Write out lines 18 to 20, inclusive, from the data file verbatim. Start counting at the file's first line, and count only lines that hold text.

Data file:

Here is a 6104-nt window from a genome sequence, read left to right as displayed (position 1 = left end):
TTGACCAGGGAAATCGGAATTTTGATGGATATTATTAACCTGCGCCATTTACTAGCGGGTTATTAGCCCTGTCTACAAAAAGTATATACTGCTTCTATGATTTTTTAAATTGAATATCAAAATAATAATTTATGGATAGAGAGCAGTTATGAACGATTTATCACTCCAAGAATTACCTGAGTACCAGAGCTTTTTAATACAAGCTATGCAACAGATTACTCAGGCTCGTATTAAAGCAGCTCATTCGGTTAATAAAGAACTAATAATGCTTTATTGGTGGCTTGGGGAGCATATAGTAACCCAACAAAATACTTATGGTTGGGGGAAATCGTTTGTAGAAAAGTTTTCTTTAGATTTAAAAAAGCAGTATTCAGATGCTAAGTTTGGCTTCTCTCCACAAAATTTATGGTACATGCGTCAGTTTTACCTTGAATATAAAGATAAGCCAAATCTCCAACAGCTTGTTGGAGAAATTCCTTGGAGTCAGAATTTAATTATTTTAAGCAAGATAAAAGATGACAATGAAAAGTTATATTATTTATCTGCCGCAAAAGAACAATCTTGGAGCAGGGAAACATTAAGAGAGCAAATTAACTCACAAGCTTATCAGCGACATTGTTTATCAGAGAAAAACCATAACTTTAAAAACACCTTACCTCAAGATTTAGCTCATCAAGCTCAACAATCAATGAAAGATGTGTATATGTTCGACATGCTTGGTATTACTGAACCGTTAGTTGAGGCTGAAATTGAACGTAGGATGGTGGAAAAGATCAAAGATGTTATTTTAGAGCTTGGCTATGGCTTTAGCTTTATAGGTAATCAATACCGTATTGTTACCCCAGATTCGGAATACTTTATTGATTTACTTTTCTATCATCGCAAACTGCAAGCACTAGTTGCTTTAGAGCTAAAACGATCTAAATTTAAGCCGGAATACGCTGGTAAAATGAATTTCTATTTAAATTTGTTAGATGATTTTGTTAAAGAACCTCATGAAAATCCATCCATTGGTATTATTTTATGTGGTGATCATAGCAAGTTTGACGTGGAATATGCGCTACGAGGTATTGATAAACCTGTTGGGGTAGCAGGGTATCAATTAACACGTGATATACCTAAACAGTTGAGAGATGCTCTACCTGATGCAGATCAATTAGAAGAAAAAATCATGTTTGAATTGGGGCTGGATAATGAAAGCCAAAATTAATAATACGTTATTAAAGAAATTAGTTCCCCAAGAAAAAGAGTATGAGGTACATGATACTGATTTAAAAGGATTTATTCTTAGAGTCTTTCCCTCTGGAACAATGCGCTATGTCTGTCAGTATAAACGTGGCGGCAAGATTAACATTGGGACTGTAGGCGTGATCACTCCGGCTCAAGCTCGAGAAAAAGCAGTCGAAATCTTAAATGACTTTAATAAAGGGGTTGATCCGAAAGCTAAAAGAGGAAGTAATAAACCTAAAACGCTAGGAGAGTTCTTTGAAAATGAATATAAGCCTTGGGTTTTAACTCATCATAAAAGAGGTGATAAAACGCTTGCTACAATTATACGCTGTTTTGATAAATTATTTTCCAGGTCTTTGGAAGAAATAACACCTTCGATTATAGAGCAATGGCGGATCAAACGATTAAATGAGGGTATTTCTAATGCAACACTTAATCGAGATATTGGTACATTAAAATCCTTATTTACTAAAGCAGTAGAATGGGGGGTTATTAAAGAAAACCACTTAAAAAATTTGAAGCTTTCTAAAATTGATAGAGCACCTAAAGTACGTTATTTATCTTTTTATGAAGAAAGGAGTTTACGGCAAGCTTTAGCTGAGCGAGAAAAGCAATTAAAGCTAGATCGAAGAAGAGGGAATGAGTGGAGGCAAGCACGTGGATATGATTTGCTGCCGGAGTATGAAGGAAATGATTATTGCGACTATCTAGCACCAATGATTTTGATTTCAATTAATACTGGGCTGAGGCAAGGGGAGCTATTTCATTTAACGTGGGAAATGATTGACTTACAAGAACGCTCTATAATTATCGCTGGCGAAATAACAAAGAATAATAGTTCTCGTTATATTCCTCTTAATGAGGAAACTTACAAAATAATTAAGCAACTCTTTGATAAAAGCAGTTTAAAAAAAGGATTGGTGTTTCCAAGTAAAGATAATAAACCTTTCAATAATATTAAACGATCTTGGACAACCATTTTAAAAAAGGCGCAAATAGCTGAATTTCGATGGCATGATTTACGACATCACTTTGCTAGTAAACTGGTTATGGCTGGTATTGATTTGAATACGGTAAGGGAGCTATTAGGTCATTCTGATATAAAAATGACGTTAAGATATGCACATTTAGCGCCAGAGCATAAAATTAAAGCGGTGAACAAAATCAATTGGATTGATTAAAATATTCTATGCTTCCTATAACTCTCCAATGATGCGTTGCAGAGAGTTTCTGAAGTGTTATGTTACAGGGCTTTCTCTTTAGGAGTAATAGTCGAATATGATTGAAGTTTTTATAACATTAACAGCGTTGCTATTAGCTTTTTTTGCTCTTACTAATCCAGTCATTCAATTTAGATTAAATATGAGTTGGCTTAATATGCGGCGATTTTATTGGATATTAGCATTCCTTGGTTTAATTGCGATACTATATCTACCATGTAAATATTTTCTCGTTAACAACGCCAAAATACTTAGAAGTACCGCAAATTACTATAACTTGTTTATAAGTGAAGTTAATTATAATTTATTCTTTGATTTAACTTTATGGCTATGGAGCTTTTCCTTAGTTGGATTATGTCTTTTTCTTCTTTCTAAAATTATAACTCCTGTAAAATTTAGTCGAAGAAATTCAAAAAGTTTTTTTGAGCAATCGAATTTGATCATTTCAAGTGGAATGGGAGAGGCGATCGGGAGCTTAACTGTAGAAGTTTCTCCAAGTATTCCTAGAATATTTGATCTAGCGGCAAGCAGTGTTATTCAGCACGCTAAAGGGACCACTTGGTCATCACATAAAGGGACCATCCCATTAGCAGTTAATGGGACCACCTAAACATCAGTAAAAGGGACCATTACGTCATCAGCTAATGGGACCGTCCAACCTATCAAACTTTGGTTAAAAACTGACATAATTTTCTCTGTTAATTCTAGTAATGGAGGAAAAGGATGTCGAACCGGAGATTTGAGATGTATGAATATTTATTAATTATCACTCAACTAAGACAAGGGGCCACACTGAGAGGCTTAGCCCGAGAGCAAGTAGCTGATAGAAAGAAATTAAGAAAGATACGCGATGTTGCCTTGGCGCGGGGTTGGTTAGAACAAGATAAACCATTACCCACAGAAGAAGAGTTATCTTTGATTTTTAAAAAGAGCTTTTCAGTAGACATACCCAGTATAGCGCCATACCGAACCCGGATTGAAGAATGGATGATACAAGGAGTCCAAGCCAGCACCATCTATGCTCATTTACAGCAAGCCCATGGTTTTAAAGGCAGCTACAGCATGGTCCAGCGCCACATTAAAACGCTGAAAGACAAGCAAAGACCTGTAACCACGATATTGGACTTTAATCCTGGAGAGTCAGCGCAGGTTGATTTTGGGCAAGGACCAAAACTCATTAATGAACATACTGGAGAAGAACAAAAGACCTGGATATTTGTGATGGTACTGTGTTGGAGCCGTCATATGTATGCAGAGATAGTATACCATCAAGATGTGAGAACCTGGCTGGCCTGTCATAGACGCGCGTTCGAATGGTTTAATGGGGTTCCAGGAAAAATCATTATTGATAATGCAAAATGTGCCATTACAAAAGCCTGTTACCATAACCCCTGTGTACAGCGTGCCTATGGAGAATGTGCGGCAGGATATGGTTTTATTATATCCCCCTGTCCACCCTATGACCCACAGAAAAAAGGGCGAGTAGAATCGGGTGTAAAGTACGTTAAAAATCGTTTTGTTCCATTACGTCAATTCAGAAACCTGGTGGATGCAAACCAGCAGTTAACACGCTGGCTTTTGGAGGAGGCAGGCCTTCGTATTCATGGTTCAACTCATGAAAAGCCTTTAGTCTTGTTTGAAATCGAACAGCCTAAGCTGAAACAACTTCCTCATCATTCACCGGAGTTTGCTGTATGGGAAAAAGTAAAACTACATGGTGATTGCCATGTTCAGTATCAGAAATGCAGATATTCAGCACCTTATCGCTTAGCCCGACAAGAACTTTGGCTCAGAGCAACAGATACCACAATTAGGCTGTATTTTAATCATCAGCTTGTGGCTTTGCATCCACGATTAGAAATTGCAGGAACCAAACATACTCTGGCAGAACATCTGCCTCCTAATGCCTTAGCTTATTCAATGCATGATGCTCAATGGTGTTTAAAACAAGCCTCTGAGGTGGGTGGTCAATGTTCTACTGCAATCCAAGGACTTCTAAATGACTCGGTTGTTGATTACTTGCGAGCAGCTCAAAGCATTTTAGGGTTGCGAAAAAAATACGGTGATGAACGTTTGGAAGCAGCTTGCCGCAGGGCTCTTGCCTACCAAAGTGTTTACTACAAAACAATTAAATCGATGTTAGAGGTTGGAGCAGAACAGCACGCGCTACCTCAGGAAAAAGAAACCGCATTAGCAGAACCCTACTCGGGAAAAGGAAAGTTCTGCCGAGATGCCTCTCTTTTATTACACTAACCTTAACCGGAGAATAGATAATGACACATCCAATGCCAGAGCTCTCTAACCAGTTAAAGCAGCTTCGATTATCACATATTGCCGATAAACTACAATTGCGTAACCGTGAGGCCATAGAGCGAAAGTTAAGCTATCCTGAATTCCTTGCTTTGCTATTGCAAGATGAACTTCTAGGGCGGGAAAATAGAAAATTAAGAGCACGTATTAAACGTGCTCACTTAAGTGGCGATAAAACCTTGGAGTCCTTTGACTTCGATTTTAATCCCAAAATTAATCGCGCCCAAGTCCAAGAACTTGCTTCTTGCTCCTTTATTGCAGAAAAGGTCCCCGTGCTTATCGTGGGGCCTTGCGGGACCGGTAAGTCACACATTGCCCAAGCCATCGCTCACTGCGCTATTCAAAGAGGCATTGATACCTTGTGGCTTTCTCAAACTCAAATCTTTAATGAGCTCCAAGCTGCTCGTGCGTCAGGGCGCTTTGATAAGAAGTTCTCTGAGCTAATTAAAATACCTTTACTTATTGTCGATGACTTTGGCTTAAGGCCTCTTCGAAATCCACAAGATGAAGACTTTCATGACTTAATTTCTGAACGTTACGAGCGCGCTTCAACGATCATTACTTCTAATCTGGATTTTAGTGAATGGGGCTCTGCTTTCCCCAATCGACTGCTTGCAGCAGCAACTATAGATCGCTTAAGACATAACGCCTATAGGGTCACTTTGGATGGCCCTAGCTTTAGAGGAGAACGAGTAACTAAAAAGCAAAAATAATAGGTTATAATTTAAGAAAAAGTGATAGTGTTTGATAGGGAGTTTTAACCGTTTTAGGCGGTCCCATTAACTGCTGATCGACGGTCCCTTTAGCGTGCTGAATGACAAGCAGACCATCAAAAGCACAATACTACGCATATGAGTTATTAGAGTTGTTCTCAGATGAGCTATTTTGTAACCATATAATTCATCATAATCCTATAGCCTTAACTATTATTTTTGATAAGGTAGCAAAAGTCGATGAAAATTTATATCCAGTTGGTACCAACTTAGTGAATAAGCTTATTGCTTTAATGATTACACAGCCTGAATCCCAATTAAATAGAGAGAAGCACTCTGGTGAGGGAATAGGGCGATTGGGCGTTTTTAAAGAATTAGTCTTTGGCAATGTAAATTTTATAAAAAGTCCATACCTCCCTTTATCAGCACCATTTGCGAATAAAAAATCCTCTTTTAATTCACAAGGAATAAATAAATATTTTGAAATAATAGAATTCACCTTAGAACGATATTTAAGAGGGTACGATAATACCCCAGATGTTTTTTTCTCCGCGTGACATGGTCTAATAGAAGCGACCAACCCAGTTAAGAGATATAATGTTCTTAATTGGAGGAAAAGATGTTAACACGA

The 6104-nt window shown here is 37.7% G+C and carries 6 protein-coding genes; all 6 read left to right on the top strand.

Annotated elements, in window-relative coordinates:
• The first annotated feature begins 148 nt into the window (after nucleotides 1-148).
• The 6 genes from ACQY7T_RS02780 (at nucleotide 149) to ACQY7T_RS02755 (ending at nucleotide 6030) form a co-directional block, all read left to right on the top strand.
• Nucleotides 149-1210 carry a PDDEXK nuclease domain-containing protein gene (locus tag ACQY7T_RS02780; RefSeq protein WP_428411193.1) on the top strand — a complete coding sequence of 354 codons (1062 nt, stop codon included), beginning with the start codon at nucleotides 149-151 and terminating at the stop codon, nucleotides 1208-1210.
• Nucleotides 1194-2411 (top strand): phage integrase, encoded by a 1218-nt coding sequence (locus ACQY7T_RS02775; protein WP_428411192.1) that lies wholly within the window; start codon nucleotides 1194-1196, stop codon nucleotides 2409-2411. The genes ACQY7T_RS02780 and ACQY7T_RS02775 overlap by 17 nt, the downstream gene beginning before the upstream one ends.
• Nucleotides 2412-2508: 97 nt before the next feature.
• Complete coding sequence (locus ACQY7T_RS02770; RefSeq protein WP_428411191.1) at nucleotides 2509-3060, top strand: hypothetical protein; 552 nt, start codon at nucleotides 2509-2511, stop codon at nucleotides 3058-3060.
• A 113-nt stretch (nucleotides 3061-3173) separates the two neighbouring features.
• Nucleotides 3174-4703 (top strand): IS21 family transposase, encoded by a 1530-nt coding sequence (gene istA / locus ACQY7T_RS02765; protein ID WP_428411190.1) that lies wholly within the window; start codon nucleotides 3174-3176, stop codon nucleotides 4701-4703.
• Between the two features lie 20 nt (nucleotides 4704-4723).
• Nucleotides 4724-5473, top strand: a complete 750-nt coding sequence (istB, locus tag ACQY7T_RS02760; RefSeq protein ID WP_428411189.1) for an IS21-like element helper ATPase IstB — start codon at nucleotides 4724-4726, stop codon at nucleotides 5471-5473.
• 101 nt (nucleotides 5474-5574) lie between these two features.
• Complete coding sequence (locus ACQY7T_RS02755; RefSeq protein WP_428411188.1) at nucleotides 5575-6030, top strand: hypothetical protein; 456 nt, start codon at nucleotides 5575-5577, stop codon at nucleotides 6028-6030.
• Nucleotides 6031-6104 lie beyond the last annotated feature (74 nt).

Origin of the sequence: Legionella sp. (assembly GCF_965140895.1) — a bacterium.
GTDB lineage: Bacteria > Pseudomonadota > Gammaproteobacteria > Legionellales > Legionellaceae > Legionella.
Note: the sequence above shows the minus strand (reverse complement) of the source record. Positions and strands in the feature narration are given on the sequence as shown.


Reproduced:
Origin of the sequence: Legionella sp. (assembly GCF_965140895.1) — a bacterium.
GTDB lineage: Bacteria > Pseudomonadota > Gammaproteobacteria > Legionellales > Legionellaceae > Legionella.
Note: the sequence above shows the minus strand (reverse complement) of the source record. Positions and strands in the feature narration are given on the sequence as shown.